Gavin: Michele and Robin and Will and Lorna and Barbara and Phil and I all piled into our rental mini-van on Sunday and headed for the Atherton Tablelands and then the outback. Just the driving was a good adventure.
There's a certain etiquette to outback driving, based on the width of the road and the size of your vehicle. Happily, my relatives filled me in on the proper etiquette, so we were well-prepared for the impromptu games of "road train chicken." Here's how you play:
First, plan a trip that involves a "developmental" road. I believe "developmental" is government-speak for "we'd build a real road here if we had the money, but we don't, so instead we'll pave a single lane down the middle of a wide gravel path."
Then drive for a while. Eventually you'll see a cloud of dust in the distance, which is the road train: a truck towing three or four trailers, up to 50 meters (160 feet) long, coming towards you at up to 100 kmh (60 mph).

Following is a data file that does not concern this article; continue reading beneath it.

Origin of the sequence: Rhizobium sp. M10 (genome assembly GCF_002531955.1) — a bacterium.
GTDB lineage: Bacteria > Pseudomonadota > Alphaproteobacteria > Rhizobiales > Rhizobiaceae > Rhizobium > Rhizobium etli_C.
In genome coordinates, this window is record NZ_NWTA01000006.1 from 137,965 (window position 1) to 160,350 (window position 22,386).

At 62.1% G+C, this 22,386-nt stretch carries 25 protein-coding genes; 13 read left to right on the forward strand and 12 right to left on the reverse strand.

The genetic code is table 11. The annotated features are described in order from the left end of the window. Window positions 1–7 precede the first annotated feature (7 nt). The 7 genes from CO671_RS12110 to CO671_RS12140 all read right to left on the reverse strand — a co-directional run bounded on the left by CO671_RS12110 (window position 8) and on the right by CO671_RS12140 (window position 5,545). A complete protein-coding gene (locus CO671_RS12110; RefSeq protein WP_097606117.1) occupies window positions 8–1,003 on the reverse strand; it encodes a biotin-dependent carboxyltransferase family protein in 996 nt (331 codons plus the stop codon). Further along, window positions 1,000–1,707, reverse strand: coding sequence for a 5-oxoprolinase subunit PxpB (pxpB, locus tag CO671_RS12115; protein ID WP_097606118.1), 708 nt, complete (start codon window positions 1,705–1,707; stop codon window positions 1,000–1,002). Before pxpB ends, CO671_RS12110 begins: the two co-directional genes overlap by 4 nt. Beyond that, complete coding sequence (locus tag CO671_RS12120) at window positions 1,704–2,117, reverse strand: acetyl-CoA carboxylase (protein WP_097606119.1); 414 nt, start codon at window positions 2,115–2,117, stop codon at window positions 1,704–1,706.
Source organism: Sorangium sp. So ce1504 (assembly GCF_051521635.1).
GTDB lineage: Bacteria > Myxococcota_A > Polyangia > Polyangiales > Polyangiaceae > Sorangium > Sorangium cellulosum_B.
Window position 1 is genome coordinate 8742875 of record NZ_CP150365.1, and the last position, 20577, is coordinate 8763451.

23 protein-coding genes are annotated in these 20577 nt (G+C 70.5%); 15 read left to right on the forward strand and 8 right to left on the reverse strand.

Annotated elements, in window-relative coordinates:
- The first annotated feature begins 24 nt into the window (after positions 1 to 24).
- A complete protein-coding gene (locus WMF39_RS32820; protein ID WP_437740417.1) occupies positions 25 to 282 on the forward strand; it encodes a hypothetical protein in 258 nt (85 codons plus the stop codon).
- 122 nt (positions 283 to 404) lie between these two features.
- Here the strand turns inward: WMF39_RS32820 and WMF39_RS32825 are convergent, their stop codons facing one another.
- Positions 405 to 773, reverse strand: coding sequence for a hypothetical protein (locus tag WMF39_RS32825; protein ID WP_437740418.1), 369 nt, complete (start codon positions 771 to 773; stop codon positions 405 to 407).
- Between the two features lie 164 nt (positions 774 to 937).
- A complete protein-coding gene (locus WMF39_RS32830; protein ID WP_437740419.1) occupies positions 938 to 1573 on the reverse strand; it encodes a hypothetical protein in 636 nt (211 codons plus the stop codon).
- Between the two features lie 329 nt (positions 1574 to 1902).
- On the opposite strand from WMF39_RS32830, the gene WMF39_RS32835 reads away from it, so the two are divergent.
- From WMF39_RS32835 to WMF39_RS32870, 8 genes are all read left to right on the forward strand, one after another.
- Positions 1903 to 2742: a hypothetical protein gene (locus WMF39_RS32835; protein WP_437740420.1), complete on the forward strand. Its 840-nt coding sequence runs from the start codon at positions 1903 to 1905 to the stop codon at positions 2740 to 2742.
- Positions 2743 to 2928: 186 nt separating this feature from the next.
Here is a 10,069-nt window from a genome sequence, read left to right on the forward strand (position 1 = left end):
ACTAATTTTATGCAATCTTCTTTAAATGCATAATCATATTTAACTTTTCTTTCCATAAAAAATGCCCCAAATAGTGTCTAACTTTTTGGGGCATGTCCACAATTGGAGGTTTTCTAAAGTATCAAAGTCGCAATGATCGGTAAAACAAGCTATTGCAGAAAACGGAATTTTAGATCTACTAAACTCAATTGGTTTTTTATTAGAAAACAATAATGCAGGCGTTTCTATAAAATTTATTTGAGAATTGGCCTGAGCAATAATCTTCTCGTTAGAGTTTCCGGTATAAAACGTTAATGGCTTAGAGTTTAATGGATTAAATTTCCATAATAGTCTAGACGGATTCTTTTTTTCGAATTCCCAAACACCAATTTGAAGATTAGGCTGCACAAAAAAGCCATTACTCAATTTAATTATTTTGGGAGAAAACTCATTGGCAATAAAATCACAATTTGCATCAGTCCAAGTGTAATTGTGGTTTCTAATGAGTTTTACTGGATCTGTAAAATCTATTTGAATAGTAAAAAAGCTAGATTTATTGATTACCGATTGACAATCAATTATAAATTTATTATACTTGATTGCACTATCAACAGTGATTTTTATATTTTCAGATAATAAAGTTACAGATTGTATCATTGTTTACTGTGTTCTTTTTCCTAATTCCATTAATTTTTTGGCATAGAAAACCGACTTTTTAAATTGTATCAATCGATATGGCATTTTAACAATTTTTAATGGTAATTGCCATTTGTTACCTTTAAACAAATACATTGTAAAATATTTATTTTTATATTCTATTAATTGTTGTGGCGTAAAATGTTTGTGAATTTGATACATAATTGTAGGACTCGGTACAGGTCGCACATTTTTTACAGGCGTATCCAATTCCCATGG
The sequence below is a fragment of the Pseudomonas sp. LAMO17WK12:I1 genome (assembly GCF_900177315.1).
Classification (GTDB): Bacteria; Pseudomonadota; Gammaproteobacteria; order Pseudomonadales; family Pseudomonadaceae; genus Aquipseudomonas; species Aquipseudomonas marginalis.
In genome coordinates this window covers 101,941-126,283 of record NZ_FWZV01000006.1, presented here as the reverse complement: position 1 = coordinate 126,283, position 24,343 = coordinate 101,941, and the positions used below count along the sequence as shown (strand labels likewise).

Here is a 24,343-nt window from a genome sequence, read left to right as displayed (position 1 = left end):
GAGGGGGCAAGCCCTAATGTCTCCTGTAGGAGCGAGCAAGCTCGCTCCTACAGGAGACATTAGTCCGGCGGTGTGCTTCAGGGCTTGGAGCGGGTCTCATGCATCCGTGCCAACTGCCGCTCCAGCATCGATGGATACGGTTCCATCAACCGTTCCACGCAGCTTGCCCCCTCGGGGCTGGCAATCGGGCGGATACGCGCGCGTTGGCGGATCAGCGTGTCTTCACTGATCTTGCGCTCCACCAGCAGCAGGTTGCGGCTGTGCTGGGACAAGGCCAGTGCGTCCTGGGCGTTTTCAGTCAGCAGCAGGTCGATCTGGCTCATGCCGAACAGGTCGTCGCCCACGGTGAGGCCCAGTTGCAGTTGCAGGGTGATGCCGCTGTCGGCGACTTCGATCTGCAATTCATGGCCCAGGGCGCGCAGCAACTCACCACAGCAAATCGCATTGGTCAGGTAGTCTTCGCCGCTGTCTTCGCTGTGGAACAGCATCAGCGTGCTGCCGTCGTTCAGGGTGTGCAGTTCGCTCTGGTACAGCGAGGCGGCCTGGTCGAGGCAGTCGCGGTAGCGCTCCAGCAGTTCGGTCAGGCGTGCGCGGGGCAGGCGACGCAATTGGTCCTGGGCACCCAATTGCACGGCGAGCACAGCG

The only rule in Road Train Chicken: Road trains have right-of-way. The developmental roads have big gravel shoulders on either side, so when you see a road train coming you slow down, pull all the way over off the paved surface, and let it pass.
What happens when two road trains meet each other? I dunno. The truck drivers all talk to each other on radio channel 40, but our rental van didn't come with a UHF radio, so I don't know how they work it out.
Two cars meeting is no big drama-- you just share the road, with each car putting two wheels on the dirt to pass.
Well, no drama as long as you remember to put your LEFT wheels on the dirt. I'm really glad I had a couple of months practice driving on the left before playing any Road Train Chicken!